Our army in Maryland--particulars of the passage of the Potomac.The news received yesterday afternoon removes every doubt that may have heretofore existed with reference to the passage of the Potomac by our forces. We have at last intelligence from the Northern banks of that stream, which gives us the unmistakable assurance that the feet of our gallant soldiers now tread the soil of Maryland. A distinguished officer, who participated in the fights at and around Manassas, arrived in this city yesterday afternoon by the Central train, and left the forces which he commands on the left bank of the Potomac, on Friday night. To him we are indebted for the following particulars: On Thursday, during the day, the cavalry force under command of Brig.-Gen. Robertson, engaged a portion of the enemy's forces near Fall's Church. Nearly the entire day was spent in skirmishing between the contending parties. While this was going on our army was being withdrawn from the vicinity of the late battle fields, and marched in the direction of the upper Potomac. At nightfall Gen. Robertson drew off his force and followed the Army Early the next morning his brigade crossed the river at--,some distance below Leesburg. At or near the same time, the division of Gen. Hill commenced crossing at another point. Later in the day, the veteran corps of Gen. Jackson reached--,and at once proceeded in pass over, and before night the passage had been successfully effected. Gen. Longstreet's corps followed and during the night joined the other corps on the opposite shore. Another division is said to have crossed at--,several miles higher up the river. The officer with whom we conversed informs us that no resistance to their passage was at any time offered, and the whole affair was accomplished in the most admirable order, and without the firing of a gun. The condition of the river greatly favored the passage, of our troops, the water being at a low stage, and easily forded.--The men were in the highest spirits, and shout after shout went up as regiment after regiment reached the Maryland shore. There were not a few reports in circulation yesterday in regard to the movements of our troops in Maryland. These of course originate in the brisk imaginations of those who have little else to do than indulge in speculation. There can be no doubt that the Potomac has been crossed for a purpose, and that purpose will speedily develops itself in the demonstrations and future movements of our forces, we do not doubt, but reports as to their operations since they reached Maryland are premature. Our informant left Leesburg on Saturday morning, and the news he brings is as late as any received.--When he left for Richmond, the main body of the army was in Maryland, but of any active movement there he was not advised, nor would be proper to make them known. In the 4th Alabama regiment were killed and 46 wounded. General Pryor, it is related to us, was at one time a prisoner, but escaped from his three captors, killing two of them with a bayonet which he had seized from the hands of one of them. It is stated that for four days our troops lived almost entirely on corn taken from the fields on the route. A large proportion of them were bare footed, and a goodly number only half clothed. When the army crossed the Potomac at Edwards's Ferry, there was an exciting race between many of the regiments to see who should get across first, and the boys dashed into the water with laughter and cheers. They were in the finest spirits. The following is an extract from a letter from one of the Richmond Grays:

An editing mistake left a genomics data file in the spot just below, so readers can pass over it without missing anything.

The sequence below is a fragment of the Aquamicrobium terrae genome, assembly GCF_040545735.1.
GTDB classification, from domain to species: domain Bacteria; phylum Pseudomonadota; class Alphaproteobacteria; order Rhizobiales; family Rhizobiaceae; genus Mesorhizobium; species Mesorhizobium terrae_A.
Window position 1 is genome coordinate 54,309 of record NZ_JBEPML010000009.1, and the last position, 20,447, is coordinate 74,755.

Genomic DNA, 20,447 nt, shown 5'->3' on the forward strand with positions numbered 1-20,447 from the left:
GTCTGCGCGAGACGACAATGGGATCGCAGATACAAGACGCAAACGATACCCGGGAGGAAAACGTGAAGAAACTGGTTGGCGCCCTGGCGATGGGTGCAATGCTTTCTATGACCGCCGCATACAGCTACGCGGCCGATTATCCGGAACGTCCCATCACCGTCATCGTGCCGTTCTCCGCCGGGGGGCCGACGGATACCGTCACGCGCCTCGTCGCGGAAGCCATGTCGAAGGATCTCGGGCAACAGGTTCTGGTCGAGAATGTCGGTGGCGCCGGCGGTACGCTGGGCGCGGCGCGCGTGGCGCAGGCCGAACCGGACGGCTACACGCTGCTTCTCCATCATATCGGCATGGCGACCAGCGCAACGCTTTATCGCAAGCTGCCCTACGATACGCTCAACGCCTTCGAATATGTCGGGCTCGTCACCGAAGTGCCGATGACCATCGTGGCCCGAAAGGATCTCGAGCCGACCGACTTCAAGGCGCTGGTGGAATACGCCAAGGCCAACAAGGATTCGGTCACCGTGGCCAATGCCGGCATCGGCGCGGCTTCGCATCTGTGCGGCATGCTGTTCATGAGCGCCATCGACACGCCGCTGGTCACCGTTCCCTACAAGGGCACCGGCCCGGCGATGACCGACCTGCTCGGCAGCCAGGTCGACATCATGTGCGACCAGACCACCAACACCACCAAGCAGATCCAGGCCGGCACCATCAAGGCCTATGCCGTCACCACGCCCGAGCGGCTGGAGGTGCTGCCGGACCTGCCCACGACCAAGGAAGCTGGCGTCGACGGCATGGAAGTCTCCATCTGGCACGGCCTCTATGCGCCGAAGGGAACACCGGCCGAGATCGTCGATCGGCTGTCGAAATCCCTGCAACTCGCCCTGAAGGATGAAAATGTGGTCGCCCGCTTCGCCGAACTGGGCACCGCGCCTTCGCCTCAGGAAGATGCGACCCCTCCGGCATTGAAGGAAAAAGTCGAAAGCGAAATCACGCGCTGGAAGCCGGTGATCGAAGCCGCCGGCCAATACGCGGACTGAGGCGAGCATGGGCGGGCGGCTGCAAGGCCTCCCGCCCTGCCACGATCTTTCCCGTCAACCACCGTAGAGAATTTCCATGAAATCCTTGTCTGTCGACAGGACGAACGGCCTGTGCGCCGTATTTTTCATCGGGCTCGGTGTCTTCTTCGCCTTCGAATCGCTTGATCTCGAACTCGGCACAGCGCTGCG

Bivouac, Fairfax county, Va. Sept. 2d, 1862.I expect we will start to-morrow morning and push forward for several days. We are now in about five miles of Fairfax Court-House. Longstreet had a small fight there yesterday evening and look some prisoners. The Yankees applied this morning for an armistice, which, I believe, was not granted. The fight of Saturday last was the largest of the war. We had about 50,000 troops engaged, and the Yankees some 80,000, but with the usual result. We whipped them badly. Our brigade suffered severely. Gen. Mahone was wounded early in the action; Col Weisiger was badly, and, I expect, mortally wounded a short time afterwards; Major May killed; Adjutant Cameron, Capt. Lewellen, Captain Marks, Capt. Owens, and Lieut. May, wounded.--The casualties in the regiment, which numbered in the fight about 220, were 7 --a pretty large percentage. George Nicholas and Marx Myers were killed. Sergeant Heth, A. K. Crump, James Grame, George W. Hill, James Hollingsworth, A. P. Rogers, Bolling Pickett, and Tom Williams, wounded. The wounds are mostly slight. I think Crump's is probably the worst. He is wounded in the knee. The surgeons say that the bone is not broken, and he will not lose his leg, but it may be stiff, though I hope he may recover and have the use of it as well as ever. Two hundred and fifty nine Yankee prisoners have just passed, they were taken to-day at Centreville. That place has been evacuated by the Yankees, and these men were stragglers, they seemed to be in first rate spirits and said they were waiting to be taken. Gen. Kearney was killed yesterday evening.